News agencies report that two U.S. Army truckloads of prisoners were released this afternoon from Baghdad's notorious Abu Graib prison, which is now called Baghdad Central Penitentiary.
A crowd of Iraqis had gathered outside the prison, waiting for family members to walk free. However, the U.S. military has told people to go home because those freed would be taken away and dropped off at undisclosed locations. Reuters reports that as the Army trucks left the prison today, scores of Iraqis jumped into waiting vehicles to follow the convoy.
The head of the Coalition Provisional Authority, L. Paul Bremer, announced the amnesty yesterday: "To give impetus to those Iraqis who wish to reconcile with their countrymen, we are announcing today [7 January] that the coalition will permit hundreds of currently detained Iraqis to return to their homes and to their families. Tomorrow, the coalition will release the first 100 detainees."
It is believed that U.S.-led forces are currently holding more than 10,000 prisoners in Iraq. U.S. officials say some 500 prisoners will be released over the next few days and were selected from a group of about 1,200 prisoners whose files were examined by a military board.
Bremer said releases will depend on two conditions being met. He said those detained must renounce violence and must have someone prominent who can vouch for them, such as a religious or tribal figure, who will be responsible for their actions. Bremer also said that "anyone with bloodstains on their hands or accused of torture or crimes against humanity" will not be considered for release.
The response of ordinary Iraqis, especially the relatives of those being detained, has been cautious.
Difaf Abed, a woman in her 30s living in Baghdad, told RFE/RL that her father, Hikmat Abed, and her two brothers are being held in coalition jails.
Her father was an Iraqi diplomat during the rule of Saddam Hussein. He worked in Lebanon and Iran and also was a member of the Ba'ath Party. Difaf says she does not know why her father was detained or where he is imprisoned. She says she has heard nothing about him or from him since he was taken from his home during a raid by U.S. soldiers last spring.
Abed says she doesn't believe it should be considered a crime for him to have worked in the Iraqi diplomatic service or to have belonged to the ruling party.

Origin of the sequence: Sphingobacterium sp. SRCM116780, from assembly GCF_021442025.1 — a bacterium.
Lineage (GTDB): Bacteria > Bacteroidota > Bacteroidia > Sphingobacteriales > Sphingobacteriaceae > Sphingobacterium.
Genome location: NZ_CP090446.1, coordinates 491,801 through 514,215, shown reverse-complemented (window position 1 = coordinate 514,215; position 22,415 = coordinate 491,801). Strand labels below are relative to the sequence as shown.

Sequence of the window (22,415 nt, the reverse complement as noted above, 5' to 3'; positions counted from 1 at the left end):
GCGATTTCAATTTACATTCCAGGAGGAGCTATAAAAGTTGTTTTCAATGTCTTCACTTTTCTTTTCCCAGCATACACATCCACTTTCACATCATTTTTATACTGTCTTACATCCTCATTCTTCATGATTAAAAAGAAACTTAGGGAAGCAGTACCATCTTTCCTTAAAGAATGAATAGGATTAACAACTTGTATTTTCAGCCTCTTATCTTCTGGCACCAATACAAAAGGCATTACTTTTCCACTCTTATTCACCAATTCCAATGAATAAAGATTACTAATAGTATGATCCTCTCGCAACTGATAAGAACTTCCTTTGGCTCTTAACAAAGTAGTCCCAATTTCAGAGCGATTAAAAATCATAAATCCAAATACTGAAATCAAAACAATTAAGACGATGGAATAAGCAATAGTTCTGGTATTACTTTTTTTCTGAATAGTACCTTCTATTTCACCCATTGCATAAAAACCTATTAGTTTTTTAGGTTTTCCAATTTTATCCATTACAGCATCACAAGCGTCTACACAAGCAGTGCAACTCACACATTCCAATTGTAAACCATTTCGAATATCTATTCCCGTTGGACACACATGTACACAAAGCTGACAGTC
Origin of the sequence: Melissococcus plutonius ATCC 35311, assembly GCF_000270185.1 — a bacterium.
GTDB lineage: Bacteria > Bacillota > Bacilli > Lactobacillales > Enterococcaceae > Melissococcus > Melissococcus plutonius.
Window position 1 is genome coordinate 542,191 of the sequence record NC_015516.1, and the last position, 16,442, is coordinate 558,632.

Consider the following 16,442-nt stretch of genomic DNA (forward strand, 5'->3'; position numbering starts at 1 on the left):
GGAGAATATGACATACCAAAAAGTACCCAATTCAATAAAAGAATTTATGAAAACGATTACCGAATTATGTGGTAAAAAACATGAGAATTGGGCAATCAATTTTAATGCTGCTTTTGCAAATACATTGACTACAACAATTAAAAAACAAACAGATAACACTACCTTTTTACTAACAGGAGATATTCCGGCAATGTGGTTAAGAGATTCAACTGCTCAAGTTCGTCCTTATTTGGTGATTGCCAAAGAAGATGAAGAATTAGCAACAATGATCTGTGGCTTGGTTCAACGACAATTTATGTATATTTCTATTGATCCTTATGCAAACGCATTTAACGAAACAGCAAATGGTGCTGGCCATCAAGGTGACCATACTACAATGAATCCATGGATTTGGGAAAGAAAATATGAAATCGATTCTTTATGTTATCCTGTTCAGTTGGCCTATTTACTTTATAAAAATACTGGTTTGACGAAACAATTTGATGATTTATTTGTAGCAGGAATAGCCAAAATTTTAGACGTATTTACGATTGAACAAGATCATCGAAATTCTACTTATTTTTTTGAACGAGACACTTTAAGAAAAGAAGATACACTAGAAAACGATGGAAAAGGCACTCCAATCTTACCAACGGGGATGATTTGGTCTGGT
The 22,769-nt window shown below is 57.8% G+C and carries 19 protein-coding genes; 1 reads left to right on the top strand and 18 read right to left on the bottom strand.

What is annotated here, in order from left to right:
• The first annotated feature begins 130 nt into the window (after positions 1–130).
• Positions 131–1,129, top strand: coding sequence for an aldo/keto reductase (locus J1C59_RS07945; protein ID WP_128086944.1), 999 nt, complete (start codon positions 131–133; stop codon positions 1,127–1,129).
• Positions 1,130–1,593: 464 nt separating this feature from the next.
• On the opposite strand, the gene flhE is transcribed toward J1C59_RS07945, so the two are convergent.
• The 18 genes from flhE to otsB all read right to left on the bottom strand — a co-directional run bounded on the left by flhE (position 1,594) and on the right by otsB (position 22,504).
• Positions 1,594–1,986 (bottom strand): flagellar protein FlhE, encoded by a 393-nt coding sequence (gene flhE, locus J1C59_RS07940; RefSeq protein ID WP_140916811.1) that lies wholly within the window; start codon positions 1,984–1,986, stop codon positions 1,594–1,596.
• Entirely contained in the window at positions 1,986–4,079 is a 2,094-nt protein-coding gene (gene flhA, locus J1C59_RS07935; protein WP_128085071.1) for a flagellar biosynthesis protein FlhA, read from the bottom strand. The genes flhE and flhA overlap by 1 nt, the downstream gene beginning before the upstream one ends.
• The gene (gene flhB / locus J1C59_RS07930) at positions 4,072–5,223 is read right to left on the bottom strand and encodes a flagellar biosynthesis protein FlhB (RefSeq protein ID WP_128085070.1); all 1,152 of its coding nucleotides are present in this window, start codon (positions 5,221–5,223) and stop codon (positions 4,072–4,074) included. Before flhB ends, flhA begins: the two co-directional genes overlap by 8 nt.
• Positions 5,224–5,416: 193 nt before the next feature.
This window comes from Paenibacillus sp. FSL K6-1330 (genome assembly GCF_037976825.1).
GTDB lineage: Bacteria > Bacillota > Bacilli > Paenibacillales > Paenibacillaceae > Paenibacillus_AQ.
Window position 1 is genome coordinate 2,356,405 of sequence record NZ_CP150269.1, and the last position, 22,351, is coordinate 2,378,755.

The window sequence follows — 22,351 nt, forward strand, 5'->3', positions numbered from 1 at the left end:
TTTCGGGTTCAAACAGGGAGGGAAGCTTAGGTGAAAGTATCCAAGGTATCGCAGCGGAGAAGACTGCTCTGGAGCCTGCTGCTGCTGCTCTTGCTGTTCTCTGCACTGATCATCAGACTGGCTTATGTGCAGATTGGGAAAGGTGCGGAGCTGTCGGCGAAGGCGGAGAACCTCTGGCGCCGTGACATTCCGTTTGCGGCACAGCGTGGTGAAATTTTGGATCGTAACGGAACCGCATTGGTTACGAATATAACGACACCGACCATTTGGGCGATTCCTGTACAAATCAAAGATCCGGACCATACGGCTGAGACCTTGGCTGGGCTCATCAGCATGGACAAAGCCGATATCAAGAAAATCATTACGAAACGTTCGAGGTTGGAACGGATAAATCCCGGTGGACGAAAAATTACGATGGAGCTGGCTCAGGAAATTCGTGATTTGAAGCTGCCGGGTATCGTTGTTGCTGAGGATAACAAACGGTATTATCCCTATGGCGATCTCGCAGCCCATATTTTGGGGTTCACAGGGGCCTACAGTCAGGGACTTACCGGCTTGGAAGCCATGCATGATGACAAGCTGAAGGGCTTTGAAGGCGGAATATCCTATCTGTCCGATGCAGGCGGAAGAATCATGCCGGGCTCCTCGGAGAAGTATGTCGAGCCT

"I am one of the people here [in Iraq], and I am so angry at the Americans because they took innocent people. I know my two brothers and also my father [are] innocent. They are all innocent. So this makes me [angry], and I told an American soldier I saw somewhere here, I told him, 'I hate you. I just hate you because you are doing everything just upside down.'"
Abed says the U.S. announcement about prisoner releases has given her some hope that her brothers might be freed soon. She says her family knows where her brothers are being kept but has also not been informed about the charges against them. She says the U.S. should free them because they were not involved in politics. She says she has no hope that her father will be released.
Yahia Said is a research officer who specializes in Iraq and other nations in transition for the London School of Economics and Political Science. He says the prisoner amnesty might ease some tensions in Iraq but that such a move was not unexpected.
"It was expected to have a move towards reconciliation immediately after the capture of Saddam Hussein. And I think the strategy that they have chosen was at first to use the kind of surprise effect of the capture of Saddam Hussein to deal a strong blow to the so-called resistance. And now we are having this kind of, if you like, second shoe, the second prong of that strategy, which is to offer those who are still fighting with the resistance a chance to give up their fight."
However, Said says the number of people being released at the moment represents more of a symbolic gesture than any sort of breakthrough. He says the U.S. needs to take more formidable steps to change the negative attitude many Iraqis feel toward the American occupation.
"It's not enough," he said. "There should be a more pronounced move towards reconciliation. I think the best thing would be to announce a cease-fire, to announce a halt to military operations and to allow people some sort of a window of opportunity to give up arms. This has not come yet."
Yesterday, Bremer disclosed other American initiatives aimed at trying to stabilize Iraq. He announced a new reward program for the capture of former Ba'ath officials: "We have announced a reward program. We will pay $10 million for information leading to the capture of Izzat Ibrahim al-Douri or information that he is dead. We will also pay $1 million each for 12 other notorious criminals on our black list."
Bremer also offered $200,000 in rewards for the capture of lesser criminals and said the names of those wanted individuals would be released soon.
Said says the release of the prisoners and the new reward program do not contradict each other because the reward program is targeting specific individuals, not political groups such as members of the former ruling party.
He says both initiatives indicate that the U.S. administration is using means "other than bullets" to try to stabilize the situation. At least 261 coalition soldiers have been killed by hostile fire in Iraq since 1 May.